Marylanders who wished to be considered to deliver U.S. mail in the state, effective January 1st, 1840, through June 30th, 1844, were advised though newspaper publication of the available routes, some of which included mail stops along the way. Some of the Eastern Shore routes were given as follows:
Leave Cambridge every Wednesday and Saturday at 6 a.m., arrive at Snow Hill next day by 4 p.m. Leave Snow Hill every Monday and Thursday at 6 a.m., arrive in Cambridge next day by 4 p.m.
Leave Princess Anne every Wednesday at 6 a.m., arrive at Rehoboth (Rehobeth) same day by 11 a.m. Leave Rehoboth (Rehobeth) every Wednesday at 1p.m., arrive in Princess Anne same day by 6 p.m.
Leave Salisbury every Thursday at 8 a.m., arrive in Berlin same day by 6 p.m. Leave Berlin every Friday at 6 a.m., arrive in Salisbury same day by 4 p.m.
In his book on the history of Pocomoke City (formerly New Town) through 1882, the Rev. James Murray wrote:
The post office, in the early history of New Town, was a very small affair, so small, indeed, that I have the impression that there was no pay for transmission of the mail from Snow Hill to New Town, as that was, then, the mail route. I am indorsed in this declaration by the fact that it was transmitted by individual citizens when they would go to Snow Hill, on business, on public days. As early as 1820, Michael Murray, my father, was post- master for New Town. When other means of getting: the mail would fail, my father would send my two oldest brothers, each one on horseback, to Snow Hill for the mail. After these two brothers went to Baltimore to learn a trade, this duty at times fell upon my two next older brothers and myself. The mail was due at New Town once a week, and sometimes it would lay in the office at Snow Hill two weeks for the want of a carrier. In such emergencies, my father would say to us: "Boys, you must take the canoe," for then we had no horse, ''and go to Snow Hill for the mail." At that period I do not think I was more than eight years of age.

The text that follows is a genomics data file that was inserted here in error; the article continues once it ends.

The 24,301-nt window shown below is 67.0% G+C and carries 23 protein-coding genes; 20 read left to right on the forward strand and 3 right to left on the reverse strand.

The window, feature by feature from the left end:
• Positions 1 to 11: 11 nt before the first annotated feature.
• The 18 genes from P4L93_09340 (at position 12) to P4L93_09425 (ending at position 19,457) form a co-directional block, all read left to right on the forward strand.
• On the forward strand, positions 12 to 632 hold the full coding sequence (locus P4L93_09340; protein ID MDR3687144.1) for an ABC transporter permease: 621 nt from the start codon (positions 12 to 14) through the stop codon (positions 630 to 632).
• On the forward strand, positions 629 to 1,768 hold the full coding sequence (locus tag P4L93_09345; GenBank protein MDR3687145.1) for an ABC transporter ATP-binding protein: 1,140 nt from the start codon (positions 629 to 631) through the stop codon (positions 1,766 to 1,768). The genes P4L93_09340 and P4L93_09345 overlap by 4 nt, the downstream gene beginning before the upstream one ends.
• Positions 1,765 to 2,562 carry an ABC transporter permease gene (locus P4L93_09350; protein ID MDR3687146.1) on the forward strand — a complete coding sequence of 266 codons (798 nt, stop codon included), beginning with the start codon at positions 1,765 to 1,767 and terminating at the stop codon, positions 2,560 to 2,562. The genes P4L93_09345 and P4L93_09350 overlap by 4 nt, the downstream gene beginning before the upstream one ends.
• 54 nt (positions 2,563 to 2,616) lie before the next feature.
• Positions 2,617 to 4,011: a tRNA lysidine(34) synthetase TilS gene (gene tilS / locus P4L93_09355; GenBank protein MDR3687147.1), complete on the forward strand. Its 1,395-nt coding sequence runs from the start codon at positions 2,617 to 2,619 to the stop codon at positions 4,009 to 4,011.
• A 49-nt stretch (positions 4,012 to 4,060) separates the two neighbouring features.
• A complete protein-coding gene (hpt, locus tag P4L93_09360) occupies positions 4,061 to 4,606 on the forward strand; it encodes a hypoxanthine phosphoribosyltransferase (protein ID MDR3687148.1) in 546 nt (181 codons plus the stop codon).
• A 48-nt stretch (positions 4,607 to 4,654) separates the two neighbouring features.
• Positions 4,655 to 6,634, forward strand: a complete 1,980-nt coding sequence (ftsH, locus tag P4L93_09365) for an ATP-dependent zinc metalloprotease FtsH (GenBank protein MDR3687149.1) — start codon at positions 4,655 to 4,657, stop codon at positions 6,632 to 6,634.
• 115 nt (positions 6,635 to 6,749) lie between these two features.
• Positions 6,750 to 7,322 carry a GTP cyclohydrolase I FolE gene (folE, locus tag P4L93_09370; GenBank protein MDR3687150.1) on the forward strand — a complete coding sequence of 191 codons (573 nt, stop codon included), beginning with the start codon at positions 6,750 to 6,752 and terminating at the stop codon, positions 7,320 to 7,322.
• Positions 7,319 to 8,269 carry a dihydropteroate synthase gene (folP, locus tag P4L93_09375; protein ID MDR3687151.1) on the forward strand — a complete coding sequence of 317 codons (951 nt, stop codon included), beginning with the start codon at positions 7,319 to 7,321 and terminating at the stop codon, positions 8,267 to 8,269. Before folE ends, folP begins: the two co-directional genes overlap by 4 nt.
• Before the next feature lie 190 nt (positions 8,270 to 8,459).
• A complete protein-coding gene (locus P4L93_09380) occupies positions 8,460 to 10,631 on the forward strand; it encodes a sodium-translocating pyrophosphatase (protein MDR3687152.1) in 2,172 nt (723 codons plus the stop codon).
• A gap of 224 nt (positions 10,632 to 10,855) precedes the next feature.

(The Evening Democrat- Warren, Pa.)
Mrs M.H. Evans, of Wattsville, Va., has carried the mail between Wattsville and Temperanceville, eighteen miles, for the last six years.
Changes in some Maryland postmaster salaries were to be implemented based on post office business during the past fiscal year. The annual salary would go from $1,600 to $1,700 in Pocomoke; $1,500 to $1,600 in Snow Hill, and from $1,700 to $1,800 in Crisfield.
(LeMars Semi-Weekly Sentenel- LeMars, Iowa)
94-Year-Old Mail Carrier Drives Auto Over Route
Onancock, Va.- Elija Miles of Modest Town has just celebrated his 94th birthday. He has been carrying the mail from Bloxom to Modest Town for 28 years, making two trips a day. When he first began he walked, carrying the mail on his back. Now Mr. Miles usually drives an automobile. Mr. Miles reads his paper regularly and does not wear glasses.
(In other news)
Richard L. Bunting, 33 of Pocomoke, was appointed vice president of William B. Tilghman Company and manager of the Pocomoke City branch. He taught Agriculture at the high school in Atlantic, Va. prior to joining The Tilghman Company in 1955. The company was celebrating its 100th anniversary, founded in 1863 in Salisbury as Humphreys And Tilghman.
Pocomoke City mayor J. Dawson Clarke was named new president of the Lower Eastern Shore Mayors Association. Mayor Clarke was a charter member of the Association which was comprised of mayors representing Salisbury, Ocean City, Berlin, Snow Hill, Princess Anne, Crisfield, Delmar (both Maryland and Delaware), Laurel, Seaford, Lewes, Federalsburg, and Chincoteague in addition to Pocomoke City.
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